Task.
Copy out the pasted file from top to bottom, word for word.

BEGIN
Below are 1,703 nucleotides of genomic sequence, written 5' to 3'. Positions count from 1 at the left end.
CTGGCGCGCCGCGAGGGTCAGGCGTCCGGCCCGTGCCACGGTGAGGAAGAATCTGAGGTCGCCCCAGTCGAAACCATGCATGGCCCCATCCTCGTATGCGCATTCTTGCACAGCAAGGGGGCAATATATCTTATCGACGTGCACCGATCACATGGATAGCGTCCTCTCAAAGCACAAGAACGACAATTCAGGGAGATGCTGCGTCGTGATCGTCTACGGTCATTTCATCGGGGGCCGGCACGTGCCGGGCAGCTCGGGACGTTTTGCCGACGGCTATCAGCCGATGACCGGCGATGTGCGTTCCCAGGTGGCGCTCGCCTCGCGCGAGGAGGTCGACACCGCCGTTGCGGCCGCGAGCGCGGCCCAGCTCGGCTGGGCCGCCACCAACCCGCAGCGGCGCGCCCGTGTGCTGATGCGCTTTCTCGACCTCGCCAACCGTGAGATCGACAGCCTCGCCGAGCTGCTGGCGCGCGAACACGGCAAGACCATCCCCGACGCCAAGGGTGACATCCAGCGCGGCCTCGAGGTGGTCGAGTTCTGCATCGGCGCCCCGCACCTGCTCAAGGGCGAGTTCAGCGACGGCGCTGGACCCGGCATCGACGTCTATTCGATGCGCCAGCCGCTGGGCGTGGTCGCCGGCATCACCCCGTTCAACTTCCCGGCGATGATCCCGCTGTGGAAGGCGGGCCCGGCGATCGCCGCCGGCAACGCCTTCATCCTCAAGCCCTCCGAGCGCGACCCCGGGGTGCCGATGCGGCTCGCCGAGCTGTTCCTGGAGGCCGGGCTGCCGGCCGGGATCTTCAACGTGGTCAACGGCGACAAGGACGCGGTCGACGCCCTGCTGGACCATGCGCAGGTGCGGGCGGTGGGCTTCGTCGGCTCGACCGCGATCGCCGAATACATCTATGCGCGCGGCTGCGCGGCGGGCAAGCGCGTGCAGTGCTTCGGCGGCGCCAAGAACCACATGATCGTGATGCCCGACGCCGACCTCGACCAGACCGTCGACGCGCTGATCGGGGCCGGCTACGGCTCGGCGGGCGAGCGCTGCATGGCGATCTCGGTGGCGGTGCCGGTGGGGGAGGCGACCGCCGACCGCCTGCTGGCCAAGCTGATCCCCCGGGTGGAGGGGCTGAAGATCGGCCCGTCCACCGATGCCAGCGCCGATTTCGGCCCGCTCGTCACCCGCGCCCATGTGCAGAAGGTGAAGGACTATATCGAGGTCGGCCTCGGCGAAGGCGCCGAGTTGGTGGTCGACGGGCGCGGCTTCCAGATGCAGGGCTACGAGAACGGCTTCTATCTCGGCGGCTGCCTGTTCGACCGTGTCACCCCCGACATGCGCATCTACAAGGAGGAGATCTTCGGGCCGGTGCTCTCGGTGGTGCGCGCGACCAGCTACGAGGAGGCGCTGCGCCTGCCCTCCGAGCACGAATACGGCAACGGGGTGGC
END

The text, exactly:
Below are 1,703 nucleotides of genomic sequence, written 5' to 3'. Positions count from 1 at the left end.
CTGGCGCGCCGCGAGGGTCAGGCGTCCGGCCCGTGCCACGGTGAGGAAGAATCTGAGGTCGCCCCAGTCGAAACCATGCATGGCCCCATCCTCGTATGCGCATTCTTGCACAGCAAGGGGGCAATATATCTTATCGACGTGCACCGATCACATGGATAGCGTCCTCTCAAAGCACAAGAACGACAATTCAGGGAGATGCTGCGTCGTGATCGTCTACGGTCATTTCATCGGGGGCCGGCACGTGCCGGGCAGCTCGGGACGTTTTGCCGACGGCTATCAGCCGATGACCGGCGATGTGCGTTCCCAGGTGGCGCTCGCCTCGCGCGAGGAGGTCGACACCGCCGTTGCGGCCGCGAGCGCGGCCCAGCTCGGCTGGGCCGCCACCAACCCGCAGCGGCGCGCCCGTGTGCTGATGCGCTTTCTCGACCTCGCCAACCGTGAGATCGACAGCCTCGCCGAGCTGCTGGCGCGCGAACACGGCAAGACCATCCCCGACGCCAAGGGTGACATCCAGCGCGGCCTCGAGGTGGTCGAGTTCTGCATCGGCGCCCCGCACCTGCTCAAGGGCGAGTTCAGCGACGGCGCTGGACCCGGCATCGACGTCTATTCGATGCGCCAGCCGCTGGGCGTGGTCGCCGGCATCACCCCGTTCAACTTCCCGGCGATGATCCCGCTGTGGAAGGCGGGCCCGGCGATCGCCGCCGGCAACGCCTTCATCCTCAAGCCCTCCGAGCGCGACCCCGGGGTGCCGATGCGGCTCGCCGAGCTGTTCCTGGAGGCCGGGCTGCCGGCCGGGATCTTCAACGTGGTCAACGGCGACAAGGACGCGGTCGACGCCCTGCTGGACCATGCGCAGGTGCGGGCGGTGGGCTTCGTCGGCTCGACCGCGATCGCCGAATACATCTATGCGCGCGGCTGCGCGGCGGGCAAGCGCGTGCAGTGCTTCGGCGGCGCCAAGAACCACATGATCGTGATGCCCGACGCCGACCTCGACCAGACCGTCGACGCGCTGATCGGGGCCGGCTACGGCTCGGCGGGCGAGCGCTGCATGGCGATCTCGGTGGCGGTGCCGGTGGGGGAGGCGACCGCCGACCGCCTGCTGGCCAAGCTGATCCCCCGGGTGGAGGGGCTGAAGATCGGCCCGTCCACCGATGCCAGCGCCGATTTCGGCCCGCTCGTCACCCGCGCCCATGTGCAGAAGGTGAAGGACTATATCGAGGTCGGCCTCGGCGAAGGCGCCGAGTTGGTGGTCGACGGGCGCGGCTTCCAGATGCAGGGCTACGAGAACGGCTTCTATCTCGGCGGCTGCCTGTTCGACCGTGTCACCCCCGACATGCGCATCTACAAGGAGGAGATCTTCGGGCCGGTGCTCTCGGTGGTGCGCGCGACCAGCTACGAGGAGGCGCTGCGCCTGCCCTCCGAGCACGAATACGGCAACGGGGTGGC